I won't bore (or horrify) you with the gruesome details from the rest of my day, which finally ended with a little kitchen cleaning at 9:00 p.m., and a husband who is sick in bed, so sick that he even missed the aforementioned required evening work commitment. Suffice it to say today was not one of the easiest on record. But you know, life is hard. I know I've written on mortification before, but I have been thinking about this again recently because I have a little subsection on "bearing the ills of life" in the last chapter of my dissertation.

Suffering has not disappeared since the time period on which I focus (1955-1975), but I do think that American Catholics of European background have much less unchosen suffering than they did in those days. In particular, I have been reflecting on the burden of children. Having children seems to me to be one of the easiest ways of dishing yourself up a huge portion of involuntary mortifications. And the more children, the more mortifications.

Awhile back, the Washington Post featured a story about a large family, that is, eleven kids being raised on one teacher's salary. I was really struck when I read an extra Q&A where readers could pose questions to the mom of the family. One question was basically asking why anyone would purposely have so many children knowing that it would take so much extra work (perhaps this question was inspired by the story of her falling asleep on the playroom floor). Yes indeed, why would anyone make so much work for themselves when they could avoid it?

I was struck by contrasting this question with the way we praise so many of the sacrifices that people make, for their work perhaps, or in training for a marathon. We admire the hard work of others in a variety of fields, but we only admire that hard work to some extent when it comes to having children. It's great to sacrifice for your kids, but, whoa! hold on, not THAT many kids. That's just stupid. Life without kids is hard enough...life with a couple of kids is hard enough...life with anymore than a couple, and don't expect anyone's sympathy. They are more likely to criticize you for what they view as poor decision-making or perhaps your benighted religious views than praise you for your hard work.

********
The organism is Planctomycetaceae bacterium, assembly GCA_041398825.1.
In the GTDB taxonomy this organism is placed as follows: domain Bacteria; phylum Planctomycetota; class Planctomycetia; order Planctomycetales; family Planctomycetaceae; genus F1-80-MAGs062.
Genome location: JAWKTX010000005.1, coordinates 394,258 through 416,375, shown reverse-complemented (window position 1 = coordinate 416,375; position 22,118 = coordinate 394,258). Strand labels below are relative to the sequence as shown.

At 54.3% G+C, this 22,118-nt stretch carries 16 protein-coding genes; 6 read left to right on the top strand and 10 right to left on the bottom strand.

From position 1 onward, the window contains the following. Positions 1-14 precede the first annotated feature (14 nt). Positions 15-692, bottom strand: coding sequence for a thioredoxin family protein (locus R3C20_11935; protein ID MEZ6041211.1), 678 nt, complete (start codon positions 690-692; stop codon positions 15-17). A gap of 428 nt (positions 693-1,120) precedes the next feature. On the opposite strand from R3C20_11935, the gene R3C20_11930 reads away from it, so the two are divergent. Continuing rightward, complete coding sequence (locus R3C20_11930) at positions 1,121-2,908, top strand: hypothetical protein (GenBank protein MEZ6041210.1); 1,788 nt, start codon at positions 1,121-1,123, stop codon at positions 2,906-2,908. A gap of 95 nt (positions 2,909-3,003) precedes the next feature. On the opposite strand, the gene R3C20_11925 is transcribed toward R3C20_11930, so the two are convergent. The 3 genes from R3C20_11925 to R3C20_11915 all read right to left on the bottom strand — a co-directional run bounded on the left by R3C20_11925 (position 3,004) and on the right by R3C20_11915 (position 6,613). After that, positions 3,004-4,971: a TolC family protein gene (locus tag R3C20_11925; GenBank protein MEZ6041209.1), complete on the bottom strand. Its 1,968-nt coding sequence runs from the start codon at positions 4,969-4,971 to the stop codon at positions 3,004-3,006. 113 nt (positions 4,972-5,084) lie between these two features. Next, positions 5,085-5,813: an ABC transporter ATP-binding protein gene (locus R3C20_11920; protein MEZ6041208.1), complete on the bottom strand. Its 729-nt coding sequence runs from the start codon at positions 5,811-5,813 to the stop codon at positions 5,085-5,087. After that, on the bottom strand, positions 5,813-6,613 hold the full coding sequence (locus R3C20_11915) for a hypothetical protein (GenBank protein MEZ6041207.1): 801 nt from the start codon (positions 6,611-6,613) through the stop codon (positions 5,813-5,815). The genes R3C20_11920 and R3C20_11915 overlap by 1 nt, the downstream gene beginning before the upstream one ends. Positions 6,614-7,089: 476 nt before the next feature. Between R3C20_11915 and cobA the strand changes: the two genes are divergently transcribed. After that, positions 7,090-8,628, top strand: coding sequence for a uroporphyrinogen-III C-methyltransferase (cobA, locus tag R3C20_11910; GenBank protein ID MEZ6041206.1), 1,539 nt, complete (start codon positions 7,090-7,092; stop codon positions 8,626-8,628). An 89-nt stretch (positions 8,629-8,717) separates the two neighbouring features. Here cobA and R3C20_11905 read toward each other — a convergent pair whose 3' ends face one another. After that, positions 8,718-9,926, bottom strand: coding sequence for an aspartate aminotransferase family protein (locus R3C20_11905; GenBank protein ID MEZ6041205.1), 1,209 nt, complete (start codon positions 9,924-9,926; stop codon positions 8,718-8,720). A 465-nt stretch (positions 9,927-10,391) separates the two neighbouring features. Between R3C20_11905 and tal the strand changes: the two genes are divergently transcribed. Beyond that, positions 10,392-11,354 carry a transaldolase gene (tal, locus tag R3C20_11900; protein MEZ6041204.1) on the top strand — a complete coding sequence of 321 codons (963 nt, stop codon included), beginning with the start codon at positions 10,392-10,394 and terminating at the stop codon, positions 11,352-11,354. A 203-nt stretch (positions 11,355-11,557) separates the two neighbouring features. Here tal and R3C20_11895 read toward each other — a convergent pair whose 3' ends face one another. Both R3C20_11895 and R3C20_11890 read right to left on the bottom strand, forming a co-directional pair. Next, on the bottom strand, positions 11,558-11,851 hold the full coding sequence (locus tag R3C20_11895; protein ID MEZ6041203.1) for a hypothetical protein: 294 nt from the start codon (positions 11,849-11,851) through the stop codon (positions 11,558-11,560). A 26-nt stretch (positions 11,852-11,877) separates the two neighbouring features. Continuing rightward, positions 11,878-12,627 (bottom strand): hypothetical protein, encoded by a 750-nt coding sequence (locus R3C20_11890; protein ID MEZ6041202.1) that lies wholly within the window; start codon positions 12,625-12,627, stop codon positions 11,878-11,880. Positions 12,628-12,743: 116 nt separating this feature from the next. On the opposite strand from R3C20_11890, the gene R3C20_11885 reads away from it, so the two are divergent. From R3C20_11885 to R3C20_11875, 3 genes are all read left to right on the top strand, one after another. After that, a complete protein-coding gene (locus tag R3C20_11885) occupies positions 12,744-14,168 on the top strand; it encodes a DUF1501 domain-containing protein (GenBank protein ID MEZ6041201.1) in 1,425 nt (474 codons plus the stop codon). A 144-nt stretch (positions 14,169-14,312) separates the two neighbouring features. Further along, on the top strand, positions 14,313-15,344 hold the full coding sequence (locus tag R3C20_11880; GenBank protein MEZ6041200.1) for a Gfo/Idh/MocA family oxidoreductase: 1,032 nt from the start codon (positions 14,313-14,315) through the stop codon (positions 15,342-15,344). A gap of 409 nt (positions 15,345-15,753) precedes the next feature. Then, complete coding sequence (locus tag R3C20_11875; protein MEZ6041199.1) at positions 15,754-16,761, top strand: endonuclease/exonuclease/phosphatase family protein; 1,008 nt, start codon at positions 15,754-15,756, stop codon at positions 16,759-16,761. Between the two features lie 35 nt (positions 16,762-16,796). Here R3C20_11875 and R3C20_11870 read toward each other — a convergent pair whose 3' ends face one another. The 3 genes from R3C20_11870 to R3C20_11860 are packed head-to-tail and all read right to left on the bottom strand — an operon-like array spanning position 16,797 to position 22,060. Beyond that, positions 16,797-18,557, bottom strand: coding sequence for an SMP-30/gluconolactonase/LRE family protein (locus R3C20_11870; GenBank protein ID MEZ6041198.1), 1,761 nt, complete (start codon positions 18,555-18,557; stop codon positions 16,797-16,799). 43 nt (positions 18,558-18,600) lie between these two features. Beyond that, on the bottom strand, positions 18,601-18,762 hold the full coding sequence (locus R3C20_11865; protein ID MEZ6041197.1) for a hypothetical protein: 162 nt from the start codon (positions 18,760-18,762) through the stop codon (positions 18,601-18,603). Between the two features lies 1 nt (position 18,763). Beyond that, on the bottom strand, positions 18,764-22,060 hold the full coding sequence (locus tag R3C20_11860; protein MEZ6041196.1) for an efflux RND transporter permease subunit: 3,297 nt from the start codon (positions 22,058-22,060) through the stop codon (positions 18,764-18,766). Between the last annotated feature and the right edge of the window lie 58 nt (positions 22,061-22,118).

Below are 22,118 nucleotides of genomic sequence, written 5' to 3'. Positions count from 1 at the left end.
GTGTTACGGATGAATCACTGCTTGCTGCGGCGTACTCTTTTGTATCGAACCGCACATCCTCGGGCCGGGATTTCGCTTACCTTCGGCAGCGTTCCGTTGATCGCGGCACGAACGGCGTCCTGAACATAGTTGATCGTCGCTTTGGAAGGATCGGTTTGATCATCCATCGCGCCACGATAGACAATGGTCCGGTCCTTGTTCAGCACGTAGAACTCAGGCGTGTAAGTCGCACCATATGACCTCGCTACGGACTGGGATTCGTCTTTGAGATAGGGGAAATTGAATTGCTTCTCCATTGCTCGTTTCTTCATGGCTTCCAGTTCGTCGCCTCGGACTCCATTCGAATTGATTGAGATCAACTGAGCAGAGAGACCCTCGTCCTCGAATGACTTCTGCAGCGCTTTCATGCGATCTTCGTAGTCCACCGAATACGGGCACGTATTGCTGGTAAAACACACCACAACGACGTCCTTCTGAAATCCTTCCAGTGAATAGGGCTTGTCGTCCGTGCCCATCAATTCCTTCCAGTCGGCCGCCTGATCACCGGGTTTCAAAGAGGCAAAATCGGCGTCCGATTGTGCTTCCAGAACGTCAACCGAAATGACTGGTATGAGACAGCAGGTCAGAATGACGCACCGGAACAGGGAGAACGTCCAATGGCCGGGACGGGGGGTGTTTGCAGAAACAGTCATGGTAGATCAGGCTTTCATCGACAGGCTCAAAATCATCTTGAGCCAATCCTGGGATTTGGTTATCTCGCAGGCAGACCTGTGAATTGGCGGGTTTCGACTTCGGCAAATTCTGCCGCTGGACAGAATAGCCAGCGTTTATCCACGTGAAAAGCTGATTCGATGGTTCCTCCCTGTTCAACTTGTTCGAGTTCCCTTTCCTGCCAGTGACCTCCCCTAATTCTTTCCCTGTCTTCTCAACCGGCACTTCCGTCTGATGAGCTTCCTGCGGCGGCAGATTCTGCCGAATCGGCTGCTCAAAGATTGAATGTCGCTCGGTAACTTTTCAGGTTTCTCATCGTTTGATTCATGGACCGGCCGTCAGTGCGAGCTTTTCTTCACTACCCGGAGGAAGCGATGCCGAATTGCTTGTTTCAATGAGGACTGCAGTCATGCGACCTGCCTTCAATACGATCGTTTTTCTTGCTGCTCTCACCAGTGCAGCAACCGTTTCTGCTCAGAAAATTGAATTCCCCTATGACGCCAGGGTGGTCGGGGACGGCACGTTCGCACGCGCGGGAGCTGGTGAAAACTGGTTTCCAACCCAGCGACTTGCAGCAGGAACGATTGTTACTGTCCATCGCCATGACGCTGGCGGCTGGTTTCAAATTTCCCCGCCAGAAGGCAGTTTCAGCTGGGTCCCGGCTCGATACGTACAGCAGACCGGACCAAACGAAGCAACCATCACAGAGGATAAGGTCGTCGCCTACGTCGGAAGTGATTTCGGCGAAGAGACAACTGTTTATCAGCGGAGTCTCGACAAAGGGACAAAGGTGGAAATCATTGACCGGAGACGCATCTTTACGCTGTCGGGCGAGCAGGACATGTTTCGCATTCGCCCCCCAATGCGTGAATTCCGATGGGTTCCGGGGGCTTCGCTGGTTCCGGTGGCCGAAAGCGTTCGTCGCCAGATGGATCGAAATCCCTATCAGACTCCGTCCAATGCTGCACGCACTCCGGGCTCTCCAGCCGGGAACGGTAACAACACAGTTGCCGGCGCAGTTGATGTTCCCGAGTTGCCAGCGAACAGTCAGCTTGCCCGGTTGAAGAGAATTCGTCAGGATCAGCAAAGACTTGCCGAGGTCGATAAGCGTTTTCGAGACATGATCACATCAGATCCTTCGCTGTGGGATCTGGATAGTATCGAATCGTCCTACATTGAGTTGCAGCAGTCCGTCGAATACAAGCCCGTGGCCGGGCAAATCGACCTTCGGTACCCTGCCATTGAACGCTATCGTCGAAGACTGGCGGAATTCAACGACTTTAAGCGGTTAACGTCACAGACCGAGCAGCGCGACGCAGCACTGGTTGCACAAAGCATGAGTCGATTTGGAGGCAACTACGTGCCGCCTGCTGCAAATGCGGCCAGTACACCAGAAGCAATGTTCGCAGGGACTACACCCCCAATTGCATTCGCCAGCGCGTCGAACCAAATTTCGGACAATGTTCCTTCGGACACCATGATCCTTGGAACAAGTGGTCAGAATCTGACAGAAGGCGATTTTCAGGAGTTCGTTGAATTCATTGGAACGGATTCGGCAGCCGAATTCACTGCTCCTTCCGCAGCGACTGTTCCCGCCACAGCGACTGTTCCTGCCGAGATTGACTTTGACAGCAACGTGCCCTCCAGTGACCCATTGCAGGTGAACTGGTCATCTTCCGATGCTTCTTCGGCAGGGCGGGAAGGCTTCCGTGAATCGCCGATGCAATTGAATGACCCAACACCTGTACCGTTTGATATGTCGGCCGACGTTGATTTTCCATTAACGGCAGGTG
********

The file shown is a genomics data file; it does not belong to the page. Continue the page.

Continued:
In the Catholic world, the perspective that criticizes large families on the grounds that they are difficult or "hard work," contrasts with the former understanding wherein hard work and bearing the burdens of life were understood to be supernaturally beneficial, if not also naturally beneficial. Sociologist Andrew Greeley, for example, worried what would become of Catholics subjected to a world where there was such little suffering compared to the past American Catholic experience. Writing in 1959, Greeley wrote: "In the midst of plenty, does not prayer become extremely difficult, if not impossible? Does mortification have any meaning to people who have never known material want?...Can man, when he has so many things in this world, seriously long for the next?" (The Church and the Suburbs, 149).

I think we have lost practice with bearing the ills of life, and sadly, the loss has made it more difficult for us to make our sufferings meaningful. The ills of life can become purposeful, however, as a way of offering penitential prayer for ourselves or to pray for the good of others. Surprisingly, when we hone this skill we often find that we can maintain our happiness in both difficult and easy times, and we can actually enjoy life more when we don't expect it to be all about relaxation and luxury. We can also look forward to our final destination in heaven on those days where life just seems so hard.

After a day like today (and anticipation of tomorrow, when I will likely be stricken with vomiting too), I know I long for eternal rest. But not yet. I know I still have some more work to do.

p.s. During the writing of this post, Patrick walked up the stairs to my office covered in vomit (of the spanokopita sort). I had to clean him up, put in a load of laundry, and remake the bed. But he didn't seem upset by having just woken up covered in his vomit. (Gee, I wonder if this is related to drinking out of Eva's water bottle...)
p.p.s. When Eva was about to vomit a couple of days ago, I asked her if she wanted to offer it for anyone or anything in particular. She said, "for poor people," seconds before vomiting on the bathmat. I think that prayer really meant something.

Thursday, November 29, 2012

Aspirations for Advent

As a part of the research for my dissertation, I've been reading a bit about Advent, focusing especially upon the penitential aspect. For the past decade or so, I have been the kind of person who likes to keep my Advent separate from my Christmas. Christmas is a beautiful season filled with joy, but Advent is a wonderful season of preparation for that season of Christmas. And, as Church traditions have long indicated, better preparation makes for better celebration...fast before the feast! The key Advent sacramentals in our household are of course, the Advent wreath and the ever-popular chocolate-filled Advent calendars. As the beginning of Advent is liturgically focused upon the coming of Christ at the end of time, we generally keep the  Nativity sets and Christmas tree for a little later in the season, e.g. when "O" antiphons start seven days before Christmas. The last thing I want is for my kids to be sick of Christmas (songs, decorations, foods) by the time it's actually Christmas.